relation to the form and slope of the valleys and the intensity of the glaciation to which they have been subject. In our own country we have in Wales a small number of valley lakes; in the Lake District, where the ice-sheet can be proved to have been much thicker and to have lasted longer, we have more numerous, larger, and deeper lakes; and in Scotland, still more severely glaciated, the lakes are yet more numerous, many of those in the west opening out to the sea and forming the lochs and sounds of the western Highlands. Coming to Switzerland, which, as we have seen, bears indications of glaciation on a most gigantic scale, we find a grand series of valley lakes both on the north and south, situated for the most part in the tracks of those enormous glaciers whose former existence and great development are clearly proved by the vast moraines of northern Italy and the traveled blocks of Switzerland and France. In Scandinavia, where the Ice age reigned longest and with greatest power, lakes abound in almost all the valleys of the eastern slope, while on the west the fiords or submerged lakes are equally characteristic.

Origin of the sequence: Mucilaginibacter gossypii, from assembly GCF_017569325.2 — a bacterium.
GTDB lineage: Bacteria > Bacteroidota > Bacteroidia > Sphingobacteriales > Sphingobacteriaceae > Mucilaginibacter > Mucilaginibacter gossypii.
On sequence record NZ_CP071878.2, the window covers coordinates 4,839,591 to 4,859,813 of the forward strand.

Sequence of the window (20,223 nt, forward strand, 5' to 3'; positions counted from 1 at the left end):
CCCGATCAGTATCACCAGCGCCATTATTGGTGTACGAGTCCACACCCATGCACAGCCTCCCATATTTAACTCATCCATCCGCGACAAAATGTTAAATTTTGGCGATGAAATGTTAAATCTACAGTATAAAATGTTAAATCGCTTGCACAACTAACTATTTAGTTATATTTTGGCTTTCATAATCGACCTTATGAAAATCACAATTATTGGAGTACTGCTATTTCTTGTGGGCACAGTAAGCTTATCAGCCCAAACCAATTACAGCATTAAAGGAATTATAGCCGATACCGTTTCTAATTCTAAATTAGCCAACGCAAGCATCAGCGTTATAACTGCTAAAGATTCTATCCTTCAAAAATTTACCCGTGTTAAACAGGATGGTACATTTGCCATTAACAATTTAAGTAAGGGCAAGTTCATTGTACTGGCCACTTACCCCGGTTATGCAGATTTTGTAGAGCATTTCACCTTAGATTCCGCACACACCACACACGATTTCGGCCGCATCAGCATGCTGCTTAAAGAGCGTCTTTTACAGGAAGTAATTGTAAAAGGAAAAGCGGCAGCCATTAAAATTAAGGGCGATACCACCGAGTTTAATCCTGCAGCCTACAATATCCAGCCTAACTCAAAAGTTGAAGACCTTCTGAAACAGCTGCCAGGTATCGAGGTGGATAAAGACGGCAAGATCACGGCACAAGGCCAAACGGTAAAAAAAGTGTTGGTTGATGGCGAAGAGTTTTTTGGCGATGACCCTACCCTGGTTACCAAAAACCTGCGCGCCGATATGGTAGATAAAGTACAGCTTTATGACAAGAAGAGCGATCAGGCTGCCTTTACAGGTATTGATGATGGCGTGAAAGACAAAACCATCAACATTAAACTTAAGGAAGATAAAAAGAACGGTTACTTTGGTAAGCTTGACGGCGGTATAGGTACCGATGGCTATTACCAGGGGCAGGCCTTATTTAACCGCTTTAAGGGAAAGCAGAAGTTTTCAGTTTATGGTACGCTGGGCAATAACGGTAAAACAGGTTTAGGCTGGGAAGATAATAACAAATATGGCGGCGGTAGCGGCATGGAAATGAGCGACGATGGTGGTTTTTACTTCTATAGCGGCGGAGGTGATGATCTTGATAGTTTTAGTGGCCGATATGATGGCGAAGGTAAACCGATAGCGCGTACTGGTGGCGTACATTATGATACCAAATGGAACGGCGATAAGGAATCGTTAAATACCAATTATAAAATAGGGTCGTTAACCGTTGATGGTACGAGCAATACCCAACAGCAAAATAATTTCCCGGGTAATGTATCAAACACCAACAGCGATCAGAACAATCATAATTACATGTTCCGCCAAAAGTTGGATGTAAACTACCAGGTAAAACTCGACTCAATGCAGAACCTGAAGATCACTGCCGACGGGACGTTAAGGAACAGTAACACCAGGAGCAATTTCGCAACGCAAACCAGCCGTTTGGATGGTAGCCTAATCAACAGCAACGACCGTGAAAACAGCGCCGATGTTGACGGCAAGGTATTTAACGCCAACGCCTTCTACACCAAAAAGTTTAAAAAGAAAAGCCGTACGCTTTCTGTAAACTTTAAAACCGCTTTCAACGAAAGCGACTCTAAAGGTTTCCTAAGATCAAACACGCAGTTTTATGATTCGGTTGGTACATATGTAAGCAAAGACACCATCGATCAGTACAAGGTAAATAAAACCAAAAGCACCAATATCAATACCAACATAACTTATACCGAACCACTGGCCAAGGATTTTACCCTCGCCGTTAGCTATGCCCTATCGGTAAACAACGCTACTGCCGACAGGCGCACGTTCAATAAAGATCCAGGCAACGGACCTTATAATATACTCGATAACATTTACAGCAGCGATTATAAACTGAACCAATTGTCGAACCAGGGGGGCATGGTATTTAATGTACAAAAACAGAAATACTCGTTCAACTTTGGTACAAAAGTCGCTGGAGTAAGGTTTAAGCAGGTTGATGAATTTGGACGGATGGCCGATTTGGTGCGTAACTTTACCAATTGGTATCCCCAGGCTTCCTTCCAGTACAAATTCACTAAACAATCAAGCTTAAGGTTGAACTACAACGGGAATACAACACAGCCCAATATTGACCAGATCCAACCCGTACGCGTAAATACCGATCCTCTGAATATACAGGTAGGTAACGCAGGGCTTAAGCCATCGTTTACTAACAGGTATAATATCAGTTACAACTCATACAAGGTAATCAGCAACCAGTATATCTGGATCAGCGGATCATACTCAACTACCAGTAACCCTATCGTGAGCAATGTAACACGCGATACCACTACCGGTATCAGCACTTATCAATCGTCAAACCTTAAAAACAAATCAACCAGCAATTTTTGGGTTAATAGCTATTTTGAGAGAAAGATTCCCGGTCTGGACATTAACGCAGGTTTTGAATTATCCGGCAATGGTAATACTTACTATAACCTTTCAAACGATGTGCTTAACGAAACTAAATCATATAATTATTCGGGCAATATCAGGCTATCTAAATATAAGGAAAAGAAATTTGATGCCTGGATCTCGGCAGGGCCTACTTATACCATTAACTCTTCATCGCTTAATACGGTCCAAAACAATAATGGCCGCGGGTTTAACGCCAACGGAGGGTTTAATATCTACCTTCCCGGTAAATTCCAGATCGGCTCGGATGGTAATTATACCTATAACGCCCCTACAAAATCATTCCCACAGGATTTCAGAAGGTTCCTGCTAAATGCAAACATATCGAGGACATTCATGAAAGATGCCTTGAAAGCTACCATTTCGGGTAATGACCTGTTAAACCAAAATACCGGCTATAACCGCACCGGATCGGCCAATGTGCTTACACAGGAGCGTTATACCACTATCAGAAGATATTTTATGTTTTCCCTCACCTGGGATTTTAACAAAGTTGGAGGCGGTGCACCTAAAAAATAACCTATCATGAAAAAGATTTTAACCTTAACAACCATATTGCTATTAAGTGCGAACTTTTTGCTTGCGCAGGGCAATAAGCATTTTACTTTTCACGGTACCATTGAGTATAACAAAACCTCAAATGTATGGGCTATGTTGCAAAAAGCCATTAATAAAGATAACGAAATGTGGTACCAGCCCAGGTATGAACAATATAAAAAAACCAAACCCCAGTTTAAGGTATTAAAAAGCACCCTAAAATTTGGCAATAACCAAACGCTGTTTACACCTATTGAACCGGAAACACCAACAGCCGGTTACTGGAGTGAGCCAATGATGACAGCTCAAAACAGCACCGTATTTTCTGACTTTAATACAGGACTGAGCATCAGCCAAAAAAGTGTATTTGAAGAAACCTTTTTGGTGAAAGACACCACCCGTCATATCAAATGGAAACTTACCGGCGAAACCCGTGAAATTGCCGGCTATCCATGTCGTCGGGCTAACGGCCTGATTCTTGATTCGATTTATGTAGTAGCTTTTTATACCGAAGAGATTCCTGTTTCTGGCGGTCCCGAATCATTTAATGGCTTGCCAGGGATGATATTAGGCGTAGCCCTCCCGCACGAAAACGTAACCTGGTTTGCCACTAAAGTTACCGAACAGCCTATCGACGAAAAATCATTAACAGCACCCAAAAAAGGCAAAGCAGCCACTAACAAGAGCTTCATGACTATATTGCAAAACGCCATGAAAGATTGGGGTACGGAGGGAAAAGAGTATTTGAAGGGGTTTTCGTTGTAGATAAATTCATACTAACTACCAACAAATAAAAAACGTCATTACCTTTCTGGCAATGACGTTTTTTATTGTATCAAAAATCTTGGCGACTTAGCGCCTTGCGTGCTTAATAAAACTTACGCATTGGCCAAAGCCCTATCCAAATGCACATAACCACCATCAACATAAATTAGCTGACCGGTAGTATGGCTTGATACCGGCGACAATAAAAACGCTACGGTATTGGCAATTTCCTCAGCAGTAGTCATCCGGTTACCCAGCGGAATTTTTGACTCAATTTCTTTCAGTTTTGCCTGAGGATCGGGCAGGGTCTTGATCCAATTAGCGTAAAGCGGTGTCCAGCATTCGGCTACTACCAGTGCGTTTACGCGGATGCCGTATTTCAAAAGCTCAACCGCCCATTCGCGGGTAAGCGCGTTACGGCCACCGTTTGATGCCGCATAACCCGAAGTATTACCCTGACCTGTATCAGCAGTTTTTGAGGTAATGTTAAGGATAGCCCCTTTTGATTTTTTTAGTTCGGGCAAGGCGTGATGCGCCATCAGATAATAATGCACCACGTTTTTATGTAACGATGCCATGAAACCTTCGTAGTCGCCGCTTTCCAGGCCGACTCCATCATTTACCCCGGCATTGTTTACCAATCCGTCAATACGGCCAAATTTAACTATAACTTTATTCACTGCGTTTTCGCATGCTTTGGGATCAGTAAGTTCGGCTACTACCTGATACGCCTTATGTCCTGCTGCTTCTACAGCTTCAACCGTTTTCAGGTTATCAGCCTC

In North America, to the south of the St. Lawrence River and of Lakes Ontario and Erie, there are numbers of true valley lakes, as there are also in Canada, besides innumerable others scattered over the open country, especially in the north, where the ice-sheet must have been thickest and have lingered longest. And in the southern hemisphere we have, in New Zealand, a reproduction of these phenomena—a grand mountain range with existing glaciers, indications that these glaciers were recently much more extensive, a series of fine valley lakes forming a true lake district, rivaling that of Switzerland in extent and beauty, with fiords on the southwest coast comparable with those of Norway.
Besides these valley lakes there are two other kinds of lakes always found in strongly glaciated regions. These are Alpine tarns—small lakes occurring at high elevations and very often at the heads of valleys under lofty precipices; and small or large plateau or low-level lakes which occur literally by thousands in northern Canada, in Sweden, Finland, Lapland, and northwestern Russia. The valley lakes and the Alpine tarns are admitted by all geologists to be mostly true rock basins, while the plateau and low-country lakes are many of them hollows in the drift with which much of the country is covered, though rock basins are also not infrequent.
Here, then, we see a remarkable association of lakes of various kinds with highly glaciated regions. The question is whether there is any relation of cause and effect in the association; and to determine this we must take a rapid survey of other mountain regions where indications of ice action are comparatively slight or altogether wanting, and see whether similar lakes